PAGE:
AUSTIN, Texas--(BUSINESS WIRE)--Fitch Ratings has taken the following rating action on the following bonds for which the city of Lake Charles, LA (the city), is the obligor:
--$25.6 million Louisiana Local Government Environmental Facilities and Community Development Authority revenue bonds, series 2007, affirmed at 'AA-'.
In addition, Fitch affirms the city's implied unlimited tax general obligation (ULTGO) rating of 'AA'.
The Rating Outlook is Stable.
The bonds are special and limited obligations of the authority, payable from any lawfully available funds of the city that have not been legally dedicated and required for other purposes. The city's obligation to pay debt service, in the form of a loan repayment to the authority, is absolute and unconditional.
KEY RATING DRIVERS
HEALTHY RESERVE LEVELS: A key rating driver supporting its implied 'AA' ULTGO rating is the city's significant financial cushion, reflected in strong liquidity and reserve levels despite recent draw-downs.
BUDGET CHALLENGES EVIDENT: The general fund's heavy dependence on sales tax revenues, coupled with pension and other spending increases, will likely continue to cause budget challenges in fiscal 2015. The fixed cost burden on the budget for pensions, other post-employment benefits (OPEB), and debt service currently consumes a manageable 12% of the fiscal 2014 budget.
REVENUES IMPROVING: Economically sensitive gaming revenues and sales taxes, the main revenues for repayment of the bonds, each weakened modestly in 2009 and 2010 but have since shown improvement.
MANAGEABLE DEBT: Overall debt ratios are moderate, amortization is above average, and the city's capital plan is manageable. Tax-supported debt plans are minimal although the city reports notable deferred capital needs.
CONCENTRATED ECONOMY BUT REGIONAL HUB; POSITIVE ECONOMIC TRENDS: The city serves as a regional economic hub of southwestern Louisiana with a concentration in refining, petrochemicals, and gaming, supplemented by manufacturing, and a notable government presence. Management reports significant investment underway in various industrial and commercial projects.
RATING DISTINCTION: The one-notch differential in the ratings reflects what Fitch believes is a slightly weaker pledge than either a general obligation or a first lien on a specific revenue source. The city has the ability to levy additional taxes for debt service should intended sources be insufficient.
SUSTAINED BUDGETARY IMBALANCE: Fitch is concerned about the city's recent fund balance draws but notes that financial performance has improved and liquidity and reserves remain high. Any material deterioration below the city's 30% fund balance policy could create downward rating pressure given the city's economically sensitive revenue base.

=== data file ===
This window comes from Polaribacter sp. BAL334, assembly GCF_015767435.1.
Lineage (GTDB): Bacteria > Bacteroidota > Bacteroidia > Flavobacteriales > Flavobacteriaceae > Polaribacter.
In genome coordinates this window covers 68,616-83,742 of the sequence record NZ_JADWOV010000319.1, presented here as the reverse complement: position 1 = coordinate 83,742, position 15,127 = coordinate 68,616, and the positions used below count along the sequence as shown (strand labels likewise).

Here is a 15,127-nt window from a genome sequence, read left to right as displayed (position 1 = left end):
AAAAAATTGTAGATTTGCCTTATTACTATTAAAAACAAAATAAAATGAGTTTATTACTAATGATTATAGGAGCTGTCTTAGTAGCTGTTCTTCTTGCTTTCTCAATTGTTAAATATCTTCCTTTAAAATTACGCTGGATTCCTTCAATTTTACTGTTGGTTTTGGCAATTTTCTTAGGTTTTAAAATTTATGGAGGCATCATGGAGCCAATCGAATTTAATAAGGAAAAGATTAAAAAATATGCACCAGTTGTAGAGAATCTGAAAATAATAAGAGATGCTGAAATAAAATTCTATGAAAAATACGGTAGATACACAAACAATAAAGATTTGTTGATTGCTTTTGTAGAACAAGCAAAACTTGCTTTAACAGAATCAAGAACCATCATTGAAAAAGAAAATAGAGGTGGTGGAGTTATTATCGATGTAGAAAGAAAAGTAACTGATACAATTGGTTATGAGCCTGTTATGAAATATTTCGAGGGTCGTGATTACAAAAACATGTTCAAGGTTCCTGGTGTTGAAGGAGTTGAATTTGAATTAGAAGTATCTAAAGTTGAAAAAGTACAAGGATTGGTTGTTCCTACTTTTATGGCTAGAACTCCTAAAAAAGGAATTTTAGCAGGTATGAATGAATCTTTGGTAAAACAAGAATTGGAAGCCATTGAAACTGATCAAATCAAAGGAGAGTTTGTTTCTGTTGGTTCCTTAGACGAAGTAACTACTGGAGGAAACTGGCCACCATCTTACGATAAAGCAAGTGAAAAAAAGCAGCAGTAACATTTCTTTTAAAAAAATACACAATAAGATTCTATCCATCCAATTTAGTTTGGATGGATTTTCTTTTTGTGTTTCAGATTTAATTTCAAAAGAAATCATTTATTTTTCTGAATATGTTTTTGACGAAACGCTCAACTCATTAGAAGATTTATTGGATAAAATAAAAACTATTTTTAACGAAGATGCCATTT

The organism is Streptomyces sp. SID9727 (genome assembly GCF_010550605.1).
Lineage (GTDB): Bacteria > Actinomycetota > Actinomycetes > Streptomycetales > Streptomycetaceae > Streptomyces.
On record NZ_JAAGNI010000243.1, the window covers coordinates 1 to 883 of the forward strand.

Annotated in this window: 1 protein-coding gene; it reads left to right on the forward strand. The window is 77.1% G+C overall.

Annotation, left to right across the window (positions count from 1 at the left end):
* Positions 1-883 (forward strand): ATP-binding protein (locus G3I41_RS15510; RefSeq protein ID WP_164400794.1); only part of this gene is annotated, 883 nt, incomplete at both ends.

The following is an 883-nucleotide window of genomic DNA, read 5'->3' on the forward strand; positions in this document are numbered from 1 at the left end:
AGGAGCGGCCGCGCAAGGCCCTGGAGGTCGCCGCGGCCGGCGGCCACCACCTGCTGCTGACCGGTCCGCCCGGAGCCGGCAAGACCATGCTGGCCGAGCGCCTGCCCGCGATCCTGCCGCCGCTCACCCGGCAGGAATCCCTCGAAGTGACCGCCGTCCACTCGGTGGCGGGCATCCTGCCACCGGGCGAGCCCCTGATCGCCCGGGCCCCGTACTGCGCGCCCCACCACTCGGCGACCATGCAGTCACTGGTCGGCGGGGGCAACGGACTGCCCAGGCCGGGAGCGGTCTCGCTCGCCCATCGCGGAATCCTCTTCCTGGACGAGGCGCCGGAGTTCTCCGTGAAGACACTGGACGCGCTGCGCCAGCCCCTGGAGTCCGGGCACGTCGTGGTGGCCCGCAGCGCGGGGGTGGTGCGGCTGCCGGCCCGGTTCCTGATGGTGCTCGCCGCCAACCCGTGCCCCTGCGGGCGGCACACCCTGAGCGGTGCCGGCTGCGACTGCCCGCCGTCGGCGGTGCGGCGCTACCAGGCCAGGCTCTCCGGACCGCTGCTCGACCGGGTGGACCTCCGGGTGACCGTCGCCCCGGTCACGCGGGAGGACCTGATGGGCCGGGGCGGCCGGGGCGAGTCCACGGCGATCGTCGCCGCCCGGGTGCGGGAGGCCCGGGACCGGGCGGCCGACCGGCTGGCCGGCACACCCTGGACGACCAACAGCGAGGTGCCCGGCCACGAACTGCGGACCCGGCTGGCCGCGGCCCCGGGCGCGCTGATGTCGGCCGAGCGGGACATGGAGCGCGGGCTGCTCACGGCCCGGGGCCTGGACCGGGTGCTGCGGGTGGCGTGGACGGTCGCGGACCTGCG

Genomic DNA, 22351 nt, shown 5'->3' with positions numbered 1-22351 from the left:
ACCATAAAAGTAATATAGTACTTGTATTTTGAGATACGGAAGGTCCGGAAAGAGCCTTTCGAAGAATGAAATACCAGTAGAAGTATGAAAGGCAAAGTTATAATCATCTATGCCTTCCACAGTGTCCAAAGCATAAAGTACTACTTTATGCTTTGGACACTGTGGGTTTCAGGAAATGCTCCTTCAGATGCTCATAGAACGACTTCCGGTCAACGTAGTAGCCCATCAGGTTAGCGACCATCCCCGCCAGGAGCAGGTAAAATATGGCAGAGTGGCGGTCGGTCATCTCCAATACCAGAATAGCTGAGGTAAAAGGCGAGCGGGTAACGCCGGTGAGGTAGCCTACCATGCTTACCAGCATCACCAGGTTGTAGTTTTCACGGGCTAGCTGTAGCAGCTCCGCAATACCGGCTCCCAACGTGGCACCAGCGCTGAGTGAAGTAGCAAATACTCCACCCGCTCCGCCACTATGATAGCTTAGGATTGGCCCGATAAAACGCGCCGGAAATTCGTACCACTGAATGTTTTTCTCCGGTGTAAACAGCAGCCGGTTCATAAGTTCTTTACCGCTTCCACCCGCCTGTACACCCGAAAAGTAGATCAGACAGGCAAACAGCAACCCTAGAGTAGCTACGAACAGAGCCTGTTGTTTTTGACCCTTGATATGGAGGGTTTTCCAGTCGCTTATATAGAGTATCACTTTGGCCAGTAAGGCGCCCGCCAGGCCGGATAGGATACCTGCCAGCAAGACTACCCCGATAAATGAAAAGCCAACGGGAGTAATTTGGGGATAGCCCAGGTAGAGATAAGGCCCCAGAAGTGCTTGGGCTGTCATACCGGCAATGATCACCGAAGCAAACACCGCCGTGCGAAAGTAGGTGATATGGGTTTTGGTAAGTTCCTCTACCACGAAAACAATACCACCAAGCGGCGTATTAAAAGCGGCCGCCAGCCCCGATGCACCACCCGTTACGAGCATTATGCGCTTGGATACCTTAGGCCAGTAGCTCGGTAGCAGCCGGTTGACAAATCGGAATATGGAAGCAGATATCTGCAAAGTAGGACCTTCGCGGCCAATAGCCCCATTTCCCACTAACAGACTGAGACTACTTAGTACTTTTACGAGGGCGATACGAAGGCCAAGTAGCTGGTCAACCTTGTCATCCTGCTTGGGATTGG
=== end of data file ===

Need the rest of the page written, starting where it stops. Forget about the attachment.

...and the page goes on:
Lake Charles is located 30 miles inland from the Gulf of Mexico between Houston and Baton Rouge. The area economy has historically centered on refining, petrochemicals, gaming, and aircraft maintenance/rebuilding operations. The city is also home to McNeese State University, a public university with enrollment of 9,000. Population has remained level over the past decade at roughly 74,000.
OPERATING RESERVES PROVIDE FINANCIAL CUSHION
The city's unrestricted general fund balance is significant at $25.4 million or a solid 43% of expenditures and transfers out at fiscal 2013 year-end. Operations produced modest positive results in fiscals 2012 and 2013 following a cumulative 21% decline over the three prior fiscal years. The draws on fund balance resulted from a combination of capital and other one-time spending as well as recurring expenditures, as revenues weakened and spending pressure (particularly rising pension costs) continued.
CONSERVATIVE BUDGETING AIDS PERFORMANCE
The city outperformed a fiscal 2013 budgeted operating deficit of $2.6 million with a modest $539,000 gain at year-end (0.9% of spending), due largely to unfilled budgeted positions and better than budgeted revenues. Sales taxes provide over 50% of general fund revenues, and receipts have strengthened following declines in 2009 and 2010. Fiscal 2013 receipts totaled $46.4 million, 3.5% above 2012 totals and exceeding a budgeted 2% increase.
The fiscal 2014 $59.7 million operating budget is 3.9% above last year's budget and again forecasts an operating deficit (after transfers) of $2.4 million. City officials expect actual expenditures will be $1 million under budget. With another 3.3% gain in sales taxes anticipated, management expects to produce a small surplus at fiscal year-end. Fitch considers this projection reasonable given recent performance.
MODEST DEFICIT FORECAST IN 2015
The fiscal 2015 budget is again likely to be challenging, as officials expect continued pressure from deferred capital needs and pension costs. The city is currently litigating with police employees over supplemental pay, and settlement is pending. Fitch views the budgetary impact as manageable given the multi-year payout anticipated by city management. The city expects to again meet its formal minimum fund balance policy of 30% of budgeted expenditures and non-capital transfers. An extended trend of budget imbalance would lead Fitch to reconsider the current rating.
STANDBY REVENUES PROVIDE SOME FLEXIBILITY